Usurpation is, in formal terms, to be regarded as all anomaly in the structure of values. It is an error of logical typing: short-term instrumental goals of high specificity are elevated to the status of enduring

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fundamental principles. Their predominance becomes more encompassing than their specificity warrants and, as a consequence, regulation comes to maintain the trivial at the possible expense of the necessary. That is, under such circumstances it is likely that reference values-- the values around which the system equilibrates itself or, to, put it differently, the values the truth of which is cybernetically maintained--will be set outside of goal ranges, the ranges, of conditions under which the system remains viable.
  I have been emphasizing the material effects of this logical-moral-adaptive aberation, having discussed elsewhere (in slightly different terms) the dissolution of meaning and meaningfulness entailed by it (see "On Cognizcd Models"). Two points should be made here in this regard, however, First, to observe that as a consequence of this anomaly the trivial is maintained at the expense ofthe necessary or fundamental is not only to point to the preservation of spray cans at the expense of atmospheric ozone, but to the preservation of interests at the expense of principles. It is as much a statement about the processes of meaning as it is about the state of the biosphere.
  Finally, there is the degradation of sanctity itself. As the material goals of lower-order systems usurp the places properly belonging to values of greater generality, they may lay claim to their sanctity. What is highly sanctified is resistant to change, and to oversanctiiy the specifie and material is to reluce adaptive flexibility. It is of interest that the theoIogian Paul Tillich (1957: II , called the absolutizing of the relative and the relativizing of the absolute "idolatry" and took it to be an evil. I am proposing that it is maladaptive, but it may be that in this instance, at least, the two coincide. The social effect of what we, following Tillich, may call "idolatry" are, of course, not limited to the reduction of adaptive flexibility. At least as serious is the degradation of basic values, not usually through their explicit replacement by those of lower order, but by their confation with them. The pursuit of "happiness," a term which in the eighteenth century seems to have denoted felicity, becomes the pursuit of pleasure and the accumulation of gods. Liberty becomes little more than the right to serve oneself. Materialism and selfishness become honored as highest ideals. We hardly need dwell upon the unacceptable demands that the sanctification of these values makes upon undeveloped countries and upon ecosystems, for they are obvious.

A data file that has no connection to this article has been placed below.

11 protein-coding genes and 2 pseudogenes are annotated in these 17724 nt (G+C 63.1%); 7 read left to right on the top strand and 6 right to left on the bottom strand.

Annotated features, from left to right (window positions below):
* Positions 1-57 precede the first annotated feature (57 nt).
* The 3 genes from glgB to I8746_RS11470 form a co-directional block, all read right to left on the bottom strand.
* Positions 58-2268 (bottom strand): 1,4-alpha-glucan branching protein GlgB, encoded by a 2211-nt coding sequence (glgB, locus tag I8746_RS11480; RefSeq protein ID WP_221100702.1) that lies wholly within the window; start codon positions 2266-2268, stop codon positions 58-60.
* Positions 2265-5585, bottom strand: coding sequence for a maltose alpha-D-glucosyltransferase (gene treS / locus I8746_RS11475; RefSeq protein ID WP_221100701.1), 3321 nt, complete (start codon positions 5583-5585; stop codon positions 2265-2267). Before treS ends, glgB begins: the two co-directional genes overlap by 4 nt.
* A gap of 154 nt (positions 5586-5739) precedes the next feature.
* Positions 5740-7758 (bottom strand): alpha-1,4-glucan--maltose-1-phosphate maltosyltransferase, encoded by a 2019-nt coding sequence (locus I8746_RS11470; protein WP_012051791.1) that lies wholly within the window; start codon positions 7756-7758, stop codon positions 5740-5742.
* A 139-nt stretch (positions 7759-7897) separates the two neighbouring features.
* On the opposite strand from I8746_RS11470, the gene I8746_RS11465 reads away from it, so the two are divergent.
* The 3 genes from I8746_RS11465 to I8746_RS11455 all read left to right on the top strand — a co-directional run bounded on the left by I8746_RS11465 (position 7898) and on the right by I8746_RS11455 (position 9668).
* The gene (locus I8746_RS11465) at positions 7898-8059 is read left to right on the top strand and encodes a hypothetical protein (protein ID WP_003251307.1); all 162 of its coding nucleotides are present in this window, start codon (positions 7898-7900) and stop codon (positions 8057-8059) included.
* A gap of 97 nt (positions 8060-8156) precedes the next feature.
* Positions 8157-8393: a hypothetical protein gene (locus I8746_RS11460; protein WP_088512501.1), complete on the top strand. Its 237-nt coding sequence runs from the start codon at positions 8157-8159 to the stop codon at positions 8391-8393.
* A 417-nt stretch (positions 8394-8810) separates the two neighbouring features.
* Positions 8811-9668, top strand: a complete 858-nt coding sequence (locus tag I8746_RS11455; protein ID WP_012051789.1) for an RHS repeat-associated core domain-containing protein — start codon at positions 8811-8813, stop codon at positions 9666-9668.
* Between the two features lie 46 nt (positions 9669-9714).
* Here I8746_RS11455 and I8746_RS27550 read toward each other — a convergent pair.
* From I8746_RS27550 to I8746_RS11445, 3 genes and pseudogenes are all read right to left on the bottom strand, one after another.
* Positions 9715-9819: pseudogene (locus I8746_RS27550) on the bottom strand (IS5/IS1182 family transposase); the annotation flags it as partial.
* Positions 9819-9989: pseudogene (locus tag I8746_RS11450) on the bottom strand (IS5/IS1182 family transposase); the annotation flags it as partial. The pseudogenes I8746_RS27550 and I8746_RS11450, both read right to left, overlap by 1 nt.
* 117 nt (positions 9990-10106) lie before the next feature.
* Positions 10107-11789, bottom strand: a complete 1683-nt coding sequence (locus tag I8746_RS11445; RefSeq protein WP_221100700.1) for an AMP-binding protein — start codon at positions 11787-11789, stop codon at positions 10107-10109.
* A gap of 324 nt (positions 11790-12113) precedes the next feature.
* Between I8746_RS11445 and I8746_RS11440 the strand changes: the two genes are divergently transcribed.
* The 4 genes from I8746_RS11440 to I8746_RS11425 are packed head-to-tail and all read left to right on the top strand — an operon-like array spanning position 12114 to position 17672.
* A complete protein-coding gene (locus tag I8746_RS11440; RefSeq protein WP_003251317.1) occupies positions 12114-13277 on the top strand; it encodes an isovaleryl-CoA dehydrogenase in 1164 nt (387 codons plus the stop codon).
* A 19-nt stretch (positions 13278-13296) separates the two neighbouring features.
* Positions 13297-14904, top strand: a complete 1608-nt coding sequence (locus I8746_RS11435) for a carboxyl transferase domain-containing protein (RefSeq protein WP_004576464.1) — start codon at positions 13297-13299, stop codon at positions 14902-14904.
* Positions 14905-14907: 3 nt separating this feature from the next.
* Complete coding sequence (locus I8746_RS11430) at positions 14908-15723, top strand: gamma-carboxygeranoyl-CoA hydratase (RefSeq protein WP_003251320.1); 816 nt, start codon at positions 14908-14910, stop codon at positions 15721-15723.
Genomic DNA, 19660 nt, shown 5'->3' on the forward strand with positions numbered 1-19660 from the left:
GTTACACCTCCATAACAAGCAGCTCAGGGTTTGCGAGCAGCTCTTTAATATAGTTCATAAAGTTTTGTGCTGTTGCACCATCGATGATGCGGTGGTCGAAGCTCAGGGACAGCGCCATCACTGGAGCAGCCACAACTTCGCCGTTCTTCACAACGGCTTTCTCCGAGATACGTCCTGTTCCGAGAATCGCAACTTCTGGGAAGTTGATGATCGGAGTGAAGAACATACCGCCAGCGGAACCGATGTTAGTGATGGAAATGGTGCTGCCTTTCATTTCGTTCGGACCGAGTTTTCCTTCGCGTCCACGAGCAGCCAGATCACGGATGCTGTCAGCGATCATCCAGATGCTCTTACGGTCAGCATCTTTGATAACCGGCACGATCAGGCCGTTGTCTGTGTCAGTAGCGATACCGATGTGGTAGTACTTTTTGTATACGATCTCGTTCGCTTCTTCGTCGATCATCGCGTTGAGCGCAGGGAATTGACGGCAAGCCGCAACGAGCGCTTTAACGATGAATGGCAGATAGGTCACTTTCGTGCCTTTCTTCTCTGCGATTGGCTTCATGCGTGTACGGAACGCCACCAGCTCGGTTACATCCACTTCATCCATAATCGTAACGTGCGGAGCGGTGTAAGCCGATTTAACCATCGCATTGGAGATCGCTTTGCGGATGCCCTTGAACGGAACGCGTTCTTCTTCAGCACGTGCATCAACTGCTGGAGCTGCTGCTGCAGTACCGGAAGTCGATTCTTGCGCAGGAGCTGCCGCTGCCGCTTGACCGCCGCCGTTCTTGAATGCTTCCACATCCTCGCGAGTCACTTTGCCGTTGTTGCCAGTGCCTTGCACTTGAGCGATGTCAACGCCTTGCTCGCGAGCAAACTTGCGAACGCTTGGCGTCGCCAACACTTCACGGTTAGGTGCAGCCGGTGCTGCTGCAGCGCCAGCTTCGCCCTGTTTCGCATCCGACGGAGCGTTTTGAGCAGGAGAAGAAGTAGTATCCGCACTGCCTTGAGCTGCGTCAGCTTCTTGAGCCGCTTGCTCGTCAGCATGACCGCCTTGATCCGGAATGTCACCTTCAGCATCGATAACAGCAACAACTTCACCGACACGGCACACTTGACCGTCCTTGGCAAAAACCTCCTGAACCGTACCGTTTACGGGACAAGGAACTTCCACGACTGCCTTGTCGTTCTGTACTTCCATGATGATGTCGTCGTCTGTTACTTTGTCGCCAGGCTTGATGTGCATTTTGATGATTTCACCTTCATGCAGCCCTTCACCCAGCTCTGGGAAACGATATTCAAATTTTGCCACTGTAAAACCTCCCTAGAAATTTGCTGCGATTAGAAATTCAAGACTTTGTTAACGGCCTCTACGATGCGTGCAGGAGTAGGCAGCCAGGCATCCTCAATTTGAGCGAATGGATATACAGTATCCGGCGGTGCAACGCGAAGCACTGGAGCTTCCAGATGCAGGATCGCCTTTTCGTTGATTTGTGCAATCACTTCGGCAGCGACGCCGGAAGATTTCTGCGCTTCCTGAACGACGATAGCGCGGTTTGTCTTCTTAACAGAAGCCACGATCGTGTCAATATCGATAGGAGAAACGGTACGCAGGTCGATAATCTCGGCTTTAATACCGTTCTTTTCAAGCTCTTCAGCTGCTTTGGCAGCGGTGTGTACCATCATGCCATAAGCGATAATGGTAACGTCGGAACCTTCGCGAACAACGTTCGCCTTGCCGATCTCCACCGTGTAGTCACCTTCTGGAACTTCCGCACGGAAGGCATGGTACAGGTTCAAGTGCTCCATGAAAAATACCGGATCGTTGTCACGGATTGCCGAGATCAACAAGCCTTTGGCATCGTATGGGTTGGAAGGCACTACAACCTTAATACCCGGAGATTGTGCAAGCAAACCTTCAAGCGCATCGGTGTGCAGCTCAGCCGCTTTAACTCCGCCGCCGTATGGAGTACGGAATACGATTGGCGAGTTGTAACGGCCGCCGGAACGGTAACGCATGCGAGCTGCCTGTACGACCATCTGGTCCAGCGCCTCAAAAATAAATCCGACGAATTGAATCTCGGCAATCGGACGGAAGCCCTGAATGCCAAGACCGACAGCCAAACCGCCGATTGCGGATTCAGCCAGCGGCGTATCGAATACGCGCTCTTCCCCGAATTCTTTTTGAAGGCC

VI

Earlier I suggested that what we take to be substantive problems-ecological problems, problems of poverty, oppression, imperialism, and others that we might name--are social and material consequences of

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structural anomaly. It may now be suggested, however, that structural anomaly and material problems stand in relationships of mutual causation. Moreover, the brief account I have offered of maladaptive forms and some of the substantive difficulties associated with them implies that maladaptive trends are nourished by, or may even inhere in, cultural evolution itself. In the world of events cause is seldom simple, and I can do no more, at the end, than to discuss, brieily and tentatively, a few of the evolutionary advances that seem to have contributed both to the structural deformities I have called maladaptations and to the material problems associated with them.
  Some suggestions have already been made about increases in the amounts of energy captured. It is important to keep in mind, however, that energy capture has sometimes been taken to be the metric of cultural evolution. Over a quarter ofa century ago, Leslie White, following Ostwald, proclaiamed what he called "The Basic Law of Cultural Evolution" as follows:

Other factors remaining constant, culture evolves as the amount of energy harvested per capita per year is increased, or as the effciency of the instrumental means of putting energy to work is increased. [1949: 368-369]
   There can be no denying the first clause of this formulation. Large technologically developed states appearing late in history surely do harness more energy per capita per day or year than do the small "primitive" societies which appeared earlier. One recent estimate would place daily energy consumption in the contemporary United Stares at 230,000 kilocalories, and in hunting and gathering societies as 2,000 - 3,000 (Cook 1971).